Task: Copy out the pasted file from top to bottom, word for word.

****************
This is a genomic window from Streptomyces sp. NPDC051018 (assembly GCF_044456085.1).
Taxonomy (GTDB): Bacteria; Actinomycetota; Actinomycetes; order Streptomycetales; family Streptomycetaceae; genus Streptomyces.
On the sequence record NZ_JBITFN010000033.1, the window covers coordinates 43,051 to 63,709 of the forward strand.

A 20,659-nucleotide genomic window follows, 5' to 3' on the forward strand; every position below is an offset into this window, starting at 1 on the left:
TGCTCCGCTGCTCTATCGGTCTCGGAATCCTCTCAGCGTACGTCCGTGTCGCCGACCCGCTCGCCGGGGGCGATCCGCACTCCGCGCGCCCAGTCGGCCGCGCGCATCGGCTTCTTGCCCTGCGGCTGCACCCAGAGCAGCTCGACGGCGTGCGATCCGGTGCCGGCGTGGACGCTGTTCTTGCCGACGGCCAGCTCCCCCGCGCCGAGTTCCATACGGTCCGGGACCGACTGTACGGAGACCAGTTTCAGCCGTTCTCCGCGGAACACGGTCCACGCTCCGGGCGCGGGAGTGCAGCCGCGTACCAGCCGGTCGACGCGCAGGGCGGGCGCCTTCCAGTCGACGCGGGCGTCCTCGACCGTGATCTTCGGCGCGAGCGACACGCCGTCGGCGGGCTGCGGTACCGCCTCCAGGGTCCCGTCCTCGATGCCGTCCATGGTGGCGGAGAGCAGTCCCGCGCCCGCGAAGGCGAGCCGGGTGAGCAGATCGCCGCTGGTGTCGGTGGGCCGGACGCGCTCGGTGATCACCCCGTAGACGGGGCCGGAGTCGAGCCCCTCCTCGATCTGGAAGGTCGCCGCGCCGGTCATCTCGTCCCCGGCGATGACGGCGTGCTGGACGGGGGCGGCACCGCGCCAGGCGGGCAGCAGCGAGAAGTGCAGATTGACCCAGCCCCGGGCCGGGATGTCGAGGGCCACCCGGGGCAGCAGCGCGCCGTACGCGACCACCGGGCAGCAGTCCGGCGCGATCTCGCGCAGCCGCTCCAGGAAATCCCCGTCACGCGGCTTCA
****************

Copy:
This is a genomic window from Streptomyces sp. NPDC051018 (assembly GCF_044456085.1).
Taxonomy (GTDB): Bacteria; Actinomycetota; Actinomycetes; order Streptomycetales; family Streptomycetaceae; genus Streptomyces.
On the sequence record NZ_JBITFN010000033.1, the window covers coordinates 43,051 to 63,709 of the forward strand.

A 20,659-nucleotide genomic window follows, 5' to 3' on the forward strand; every position below is an offset into this window, starting at 1 on the left:
TGCTCCGCTGCTCTATCGGTCTCGGAATCCTCTCAGCGTACGTCCGTGTCGCCGACCCGCTCGCCGGGGGCGATCCGCACTCCGCGCGCCCAGTCGGCCGCGCGCATCGGCTTCTTGCCCTGCGGCTGCACCCAGAGCAGCTCGACGGCGTGCGATCCGGTGCCGGCGTGGACGCTGTTCTTGCCGACGGCCAGCTCCCCCGCGCCGAGTTCCATACGGTCCGGGACCGACTGTACGGAGACCAGTTTCAGCCGTTCTCCGCGGAACACGGTCCACGCTCCGGGCGCGGGAGTGCAGCCGCGTACCAGCCGGTCGACGCGCAGGGCGGGCGCCTTCCAGTCGACGCGGGCGTCCTCGACCGTGATCTTCGGCGCGAGCGACACGCCGTCGGCGGGCTGCGGTACCGCCTCCAGGGTCCCGTCCTCGATGCCGTCCATGGTGGCGGAGAGCAGTCCCGCGCCCGCGAAGGCGAGCCGGGTGAGCAGATCGCCGCTGGTGTCGGTGGGCCGGACGCGCTCGGTGATCACCCCGTAGACGGGGCCGGAGTCGAGCCCCTCCTCGATCTGGAAGGTCGCCGCGCCGGTCATCTCGTCCCCGGCGATGACGGCGTGCTGGACGGGGGCGGCACCGCGCCAGGCGGGCAGCAGCGAGAAGTGCAGATTGACCCAGCCCCGGGCCGGGATGTCGAGGGCCACCCGGGGCAGCAGCGCGCCGTACGCGACCACCGGGCAGCAGTCCGGCGCGATCTCGCGCAGCCGCTCCAGGAAATCCCCGTCACGCGGCTTCA